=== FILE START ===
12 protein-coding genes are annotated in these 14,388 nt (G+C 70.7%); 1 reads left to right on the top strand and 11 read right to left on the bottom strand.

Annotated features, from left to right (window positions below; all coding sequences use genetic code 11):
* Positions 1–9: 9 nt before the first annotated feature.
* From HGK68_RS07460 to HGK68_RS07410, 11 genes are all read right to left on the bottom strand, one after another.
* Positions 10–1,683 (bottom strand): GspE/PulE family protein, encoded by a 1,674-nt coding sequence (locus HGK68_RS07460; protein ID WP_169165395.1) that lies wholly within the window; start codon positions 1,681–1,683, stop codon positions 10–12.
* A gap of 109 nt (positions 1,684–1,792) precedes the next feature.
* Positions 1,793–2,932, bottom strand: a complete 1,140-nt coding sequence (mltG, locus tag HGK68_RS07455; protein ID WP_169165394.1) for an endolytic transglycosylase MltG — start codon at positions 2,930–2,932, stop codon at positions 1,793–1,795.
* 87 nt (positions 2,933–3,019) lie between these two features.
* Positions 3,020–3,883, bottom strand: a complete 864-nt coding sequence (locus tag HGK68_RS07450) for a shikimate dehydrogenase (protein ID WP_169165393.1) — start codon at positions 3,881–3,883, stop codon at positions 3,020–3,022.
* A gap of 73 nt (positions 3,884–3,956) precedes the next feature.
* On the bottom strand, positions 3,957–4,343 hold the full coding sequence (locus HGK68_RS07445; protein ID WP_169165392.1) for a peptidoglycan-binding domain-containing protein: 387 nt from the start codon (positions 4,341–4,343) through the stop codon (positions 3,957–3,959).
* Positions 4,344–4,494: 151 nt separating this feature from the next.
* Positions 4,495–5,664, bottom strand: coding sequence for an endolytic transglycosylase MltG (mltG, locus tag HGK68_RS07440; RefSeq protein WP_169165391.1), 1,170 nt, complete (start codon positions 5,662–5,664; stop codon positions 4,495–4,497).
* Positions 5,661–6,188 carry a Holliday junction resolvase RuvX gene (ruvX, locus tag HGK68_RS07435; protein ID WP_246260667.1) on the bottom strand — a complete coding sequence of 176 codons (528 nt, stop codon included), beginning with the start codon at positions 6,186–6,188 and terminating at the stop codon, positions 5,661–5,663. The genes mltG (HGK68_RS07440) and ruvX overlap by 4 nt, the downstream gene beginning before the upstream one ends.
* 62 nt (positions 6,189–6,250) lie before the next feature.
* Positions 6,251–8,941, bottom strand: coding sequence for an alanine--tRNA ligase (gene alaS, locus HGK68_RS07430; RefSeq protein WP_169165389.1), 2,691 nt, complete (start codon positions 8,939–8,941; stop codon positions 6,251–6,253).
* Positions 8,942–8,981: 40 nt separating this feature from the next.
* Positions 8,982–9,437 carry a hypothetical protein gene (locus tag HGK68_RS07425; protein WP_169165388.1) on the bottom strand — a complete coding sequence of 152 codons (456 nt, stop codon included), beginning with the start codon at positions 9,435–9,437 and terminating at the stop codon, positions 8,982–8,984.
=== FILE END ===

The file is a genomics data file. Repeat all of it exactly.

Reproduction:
12 protein-coding genes are annotated in these 14,388 nt (G+C 70.7%); 1 reads left to right on the top strand and 11 read right to left on the bottom strand.

Annotated features, from left to right (window positions below; all coding sequences use genetic code 11):
* Positions 1–9: 9 nt before the first annotated feature.
* From HGK68_RS07460 to HGK68_RS07410, 11 genes are all read right to left on the bottom strand, one after another.
* Positions 10–1,683 (bottom strand): GspE/PulE family protein, encoded by a 1,674-nt coding sequence (locus HGK68_RS07460; protein ID WP_169165395.1) that lies wholly within the window; start codon positions 1,681–1,683, stop codon positions 10–12.
* A gap of 109 nt (positions 1,684–1,792) precedes the next feature.
* Positions 1,793–2,932, bottom strand: a complete 1,140-nt coding sequence (mltG, locus tag HGK68_RS07455; protein ID WP_169165394.1) for an endolytic transglycosylase MltG — start codon at positions 2,930–2,932, stop codon at positions 1,793–1,795.
* 87 nt (positions 2,933–3,019) lie between these two features.
* Positions 3,020–3,883, bottom strand: a complete 864-nt coding sequence (locus tag HGK68_RS07450) for a shikimate dehydrogenase (protein ID WP_169165393.1) — start codon at positions 3,881–3,883, stop codon at positions 3,020–3,022.
* A gap of 73 nt (positions 3,884–3,956) precedes the next feature.
* On the bottom strand, positions 3,957–4,343 hold the full coding sequence (locus HGK68_RS07445; protein ID WP_169165392.1) for a peptidoglycan-binding domain-containing protein: 387 nt from the start codon (positions 4,341–4,343) through the stop codon (positions 3,957–3,959).
* Positions 4,344–4,494: 151 nt separating this feature from the next.
* Positions 4,495–5,664, bottom strand: coding sequence for an endolytic transglycosylase MltG (mltG, locus tag HGK68_RS07440; RefSeq protein WP_169165391.1), 1,170 nt, complete (start codon positions 5,662–5,664; stop codon positions 4,495–4,497).
* Positions 5,661–6,188 carry a Holliday junction resolvase RuvX gene (ruvX, locus tag HGK68_RS07435; protein ID WP_246260667.1) on the bottom strand — a complete coding sequence of 176 codons (528 nt, stop codon included), beginning with the start codon at positions 6,186–6,188 and terminating at the stop codon, positions 5,661–5,663. The genes mltG (HGK68_RS07440) and ruvX overlap by 4 nt, the downstream gene beginning before the upstream one ends.
* 62 nt (positions 6,189–6,250) lie before the next feature.
* Positions 6,251–8,941, bottom strand: coding sequence for an alanine--tRNA ligase (gene alaS, locus HGK68_RS07430; RefSeq protein WP_169165389.1), 2,691 nt, complete (start codon positions 8,939–8,941; stop codon positions 6,251–6,253).
* Positions 8,942–8,981: 40 nt separating this feature from the next.
* Positions 8,982–9,437 carry a hypothetical protein gene (locus tag HGK68_RS07425; protein WP_169165388.1) on the bottom strand — a complete coding sequence of 152 codons (456 nt, stop codon included), beginning with the start codon at positions 9,435–9,437 and terminating at the stop codon, positions 8,982–8,984.